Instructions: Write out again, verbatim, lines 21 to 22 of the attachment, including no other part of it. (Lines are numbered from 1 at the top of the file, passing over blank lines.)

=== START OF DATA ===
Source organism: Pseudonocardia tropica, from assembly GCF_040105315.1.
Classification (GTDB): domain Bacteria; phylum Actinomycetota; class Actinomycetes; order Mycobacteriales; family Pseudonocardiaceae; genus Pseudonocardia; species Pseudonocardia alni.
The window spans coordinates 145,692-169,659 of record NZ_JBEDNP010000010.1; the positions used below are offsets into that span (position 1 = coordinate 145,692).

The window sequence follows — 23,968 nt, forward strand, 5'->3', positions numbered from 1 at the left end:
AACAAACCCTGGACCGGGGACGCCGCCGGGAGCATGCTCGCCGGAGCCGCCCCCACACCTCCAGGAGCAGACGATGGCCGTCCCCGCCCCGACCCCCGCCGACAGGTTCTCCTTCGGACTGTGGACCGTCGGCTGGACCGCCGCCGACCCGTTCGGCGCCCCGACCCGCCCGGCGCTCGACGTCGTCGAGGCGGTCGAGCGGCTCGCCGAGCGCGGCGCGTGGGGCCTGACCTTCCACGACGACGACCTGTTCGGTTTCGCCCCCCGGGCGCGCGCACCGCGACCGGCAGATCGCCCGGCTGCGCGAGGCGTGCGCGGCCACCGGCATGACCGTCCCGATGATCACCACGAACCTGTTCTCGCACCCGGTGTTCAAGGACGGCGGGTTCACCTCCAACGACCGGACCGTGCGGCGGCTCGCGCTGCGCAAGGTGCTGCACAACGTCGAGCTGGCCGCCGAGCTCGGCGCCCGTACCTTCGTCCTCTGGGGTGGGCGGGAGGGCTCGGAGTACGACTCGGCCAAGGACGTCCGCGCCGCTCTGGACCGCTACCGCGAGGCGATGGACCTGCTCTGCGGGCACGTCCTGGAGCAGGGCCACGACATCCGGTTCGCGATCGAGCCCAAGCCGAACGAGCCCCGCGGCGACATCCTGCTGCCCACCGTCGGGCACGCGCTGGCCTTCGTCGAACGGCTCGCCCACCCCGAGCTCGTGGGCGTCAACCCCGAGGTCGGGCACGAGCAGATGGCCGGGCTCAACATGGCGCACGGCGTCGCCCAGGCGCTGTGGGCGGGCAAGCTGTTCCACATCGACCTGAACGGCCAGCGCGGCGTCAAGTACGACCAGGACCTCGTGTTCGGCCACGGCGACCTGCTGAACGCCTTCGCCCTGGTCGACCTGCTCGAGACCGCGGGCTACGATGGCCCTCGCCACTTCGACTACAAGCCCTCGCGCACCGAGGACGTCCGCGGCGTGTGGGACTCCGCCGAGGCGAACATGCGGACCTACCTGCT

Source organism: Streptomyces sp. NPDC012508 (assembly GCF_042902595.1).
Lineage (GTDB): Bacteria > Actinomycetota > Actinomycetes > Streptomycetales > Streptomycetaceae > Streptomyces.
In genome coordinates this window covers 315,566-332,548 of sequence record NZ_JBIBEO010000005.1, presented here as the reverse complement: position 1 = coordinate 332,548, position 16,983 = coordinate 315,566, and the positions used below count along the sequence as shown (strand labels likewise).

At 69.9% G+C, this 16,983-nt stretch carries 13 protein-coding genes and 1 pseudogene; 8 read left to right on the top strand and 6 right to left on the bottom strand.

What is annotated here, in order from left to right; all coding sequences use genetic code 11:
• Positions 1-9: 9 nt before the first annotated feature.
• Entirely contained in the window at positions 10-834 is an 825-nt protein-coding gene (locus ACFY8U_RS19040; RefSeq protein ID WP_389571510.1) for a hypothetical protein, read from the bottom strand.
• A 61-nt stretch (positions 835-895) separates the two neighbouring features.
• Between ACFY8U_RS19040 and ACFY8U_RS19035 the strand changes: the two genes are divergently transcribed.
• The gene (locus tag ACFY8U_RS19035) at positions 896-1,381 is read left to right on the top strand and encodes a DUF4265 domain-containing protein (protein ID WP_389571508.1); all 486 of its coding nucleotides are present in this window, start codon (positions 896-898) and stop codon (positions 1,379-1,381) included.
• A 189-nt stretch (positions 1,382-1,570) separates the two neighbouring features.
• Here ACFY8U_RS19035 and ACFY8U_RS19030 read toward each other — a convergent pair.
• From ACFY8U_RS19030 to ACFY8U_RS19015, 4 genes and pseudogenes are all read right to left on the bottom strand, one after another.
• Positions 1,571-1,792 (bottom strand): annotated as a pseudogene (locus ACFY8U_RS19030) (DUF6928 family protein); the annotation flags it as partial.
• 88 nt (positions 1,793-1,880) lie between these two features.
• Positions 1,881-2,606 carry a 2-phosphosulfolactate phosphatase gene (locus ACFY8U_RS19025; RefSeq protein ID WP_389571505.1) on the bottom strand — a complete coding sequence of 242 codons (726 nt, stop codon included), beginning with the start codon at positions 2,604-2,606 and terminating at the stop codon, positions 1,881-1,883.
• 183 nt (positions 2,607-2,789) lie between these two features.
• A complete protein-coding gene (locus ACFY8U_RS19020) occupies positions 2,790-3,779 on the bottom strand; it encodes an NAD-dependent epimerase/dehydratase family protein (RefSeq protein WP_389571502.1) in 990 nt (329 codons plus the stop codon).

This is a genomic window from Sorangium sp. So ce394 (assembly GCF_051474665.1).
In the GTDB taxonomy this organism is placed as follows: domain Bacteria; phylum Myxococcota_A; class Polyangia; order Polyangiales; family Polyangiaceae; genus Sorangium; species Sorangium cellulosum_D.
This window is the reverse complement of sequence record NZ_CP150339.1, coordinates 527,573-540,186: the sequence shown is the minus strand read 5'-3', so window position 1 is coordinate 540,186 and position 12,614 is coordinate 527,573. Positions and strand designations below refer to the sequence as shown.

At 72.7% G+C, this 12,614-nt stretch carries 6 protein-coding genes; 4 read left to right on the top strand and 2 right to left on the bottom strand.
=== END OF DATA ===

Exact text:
• Positions 1,881-2,606 carry a 2-phosphosulfolactate phosphatase gene (locus ACFY8U_RS19025; RefSeq protein ID WP_389571505.1) on the bottom strand — a complete coding sequence of 242 codons (726 nt, stop codon included), beginning with the start codon at positions 2,604-2,606 and terminating at the stop codon, positions 1,881-1,883.
• 183 nt (positions 2,607-2,789) lie between these two features.